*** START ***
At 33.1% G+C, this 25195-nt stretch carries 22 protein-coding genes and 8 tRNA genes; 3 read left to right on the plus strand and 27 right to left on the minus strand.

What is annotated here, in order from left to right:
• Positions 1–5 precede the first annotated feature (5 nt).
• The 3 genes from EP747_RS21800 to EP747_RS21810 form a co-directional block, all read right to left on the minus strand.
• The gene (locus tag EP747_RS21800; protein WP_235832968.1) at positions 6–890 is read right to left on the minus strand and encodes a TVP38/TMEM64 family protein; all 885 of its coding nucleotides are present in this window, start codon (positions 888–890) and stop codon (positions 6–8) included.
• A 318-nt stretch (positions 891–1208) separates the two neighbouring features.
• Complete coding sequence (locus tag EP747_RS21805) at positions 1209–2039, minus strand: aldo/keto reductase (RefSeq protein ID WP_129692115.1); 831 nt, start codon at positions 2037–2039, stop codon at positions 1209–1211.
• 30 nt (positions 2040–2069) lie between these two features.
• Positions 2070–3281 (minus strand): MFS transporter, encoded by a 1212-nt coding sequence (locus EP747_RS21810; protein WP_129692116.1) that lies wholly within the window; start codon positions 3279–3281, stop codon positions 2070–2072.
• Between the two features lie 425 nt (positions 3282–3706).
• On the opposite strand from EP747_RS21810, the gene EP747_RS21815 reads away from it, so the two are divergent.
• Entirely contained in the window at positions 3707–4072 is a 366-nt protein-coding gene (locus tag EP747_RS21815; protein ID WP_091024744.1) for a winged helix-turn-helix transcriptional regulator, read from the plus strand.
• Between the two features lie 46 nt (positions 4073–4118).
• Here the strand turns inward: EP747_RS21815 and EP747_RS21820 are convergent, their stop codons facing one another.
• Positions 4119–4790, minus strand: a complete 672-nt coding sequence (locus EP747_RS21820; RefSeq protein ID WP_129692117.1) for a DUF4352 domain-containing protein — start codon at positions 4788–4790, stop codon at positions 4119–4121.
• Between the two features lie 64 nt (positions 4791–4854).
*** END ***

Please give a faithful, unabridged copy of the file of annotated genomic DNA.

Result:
At 33.1% G+C, this 25195-nt stretch carries 22 protein-coding genes and 8 tRNA genes; 3 read left to right on the plus strand and 27 right to left on the minus strand.

What is annotated here, in order from left to right:
• Positions 1–5 precede the first annotated feature (5 nt).
• The 3 genes from EP747_RS21800 to EP747_RS21810 form a co-directional block, all read right to left on the minus strand.
• The gene (locus tag EP747_RS21800; protein WP_235832968.1) at positions 6–890 is read right to left on the minus strand and encodes a TVP38/TMEM64 family protein; all 885 of its coding nucleotides are present in this window, start codon (positions 888–890) and stop codon (positions 6–8) included.
• A 318-nt stretch (positions 891–1208) separates the two neighbouring features.
• Complete coding sequence (locus tag EP747_RS21805) at positions 1209–2039, minus strand: aldo/keto reductase (RefSeq protein ID WP_129692115.1); 831 nt, start codon at positions 2037–2039, stop codon at positions 1209–1211.
• 30 nt (positions 2040–2069) lie between these two features.
• Positions 2070–3281 (minus strand): MFS transporter, encoded by a 1212-nt coding sequence (locus EP747_RS21810; protein WP_129692116.1) that lies wholly within the window; start codon positions 3279–3281, stop codon positions 2070–2072.
• Between the two features lie 425 nt (positions 3282–3706).
• On the opposite strand from EP747_RS21810, the gene EP747_RS21815 reads away from it, so the two are divergent.
• Entirely contained in the window at positions 3707–4072 is a 366-nt protein-coding gene (locus tag EP747_RS21815; protein ID WP_091024744.1) for a winged helix-turn-helix transcriptional regulator, read from the plus strand.
• Between the two features lie 46 nt (positions 4073–4118).
• Here the strand turns inward: EP747_RS21815 and EP747_RS21820 are convergent, their stop codons facing one another.
• Positions 4119–4790, minus strand: a complete 672-nt coding sequence (locus EP747_RS21820; RefSeq protein ID WP_129692117.1) for a DUF4352 domain-containing protein — start codon at positions 4788–4790, stop codon at positions 4119–4121.
• Between the two features lie 64 nt (positions 4791–4854).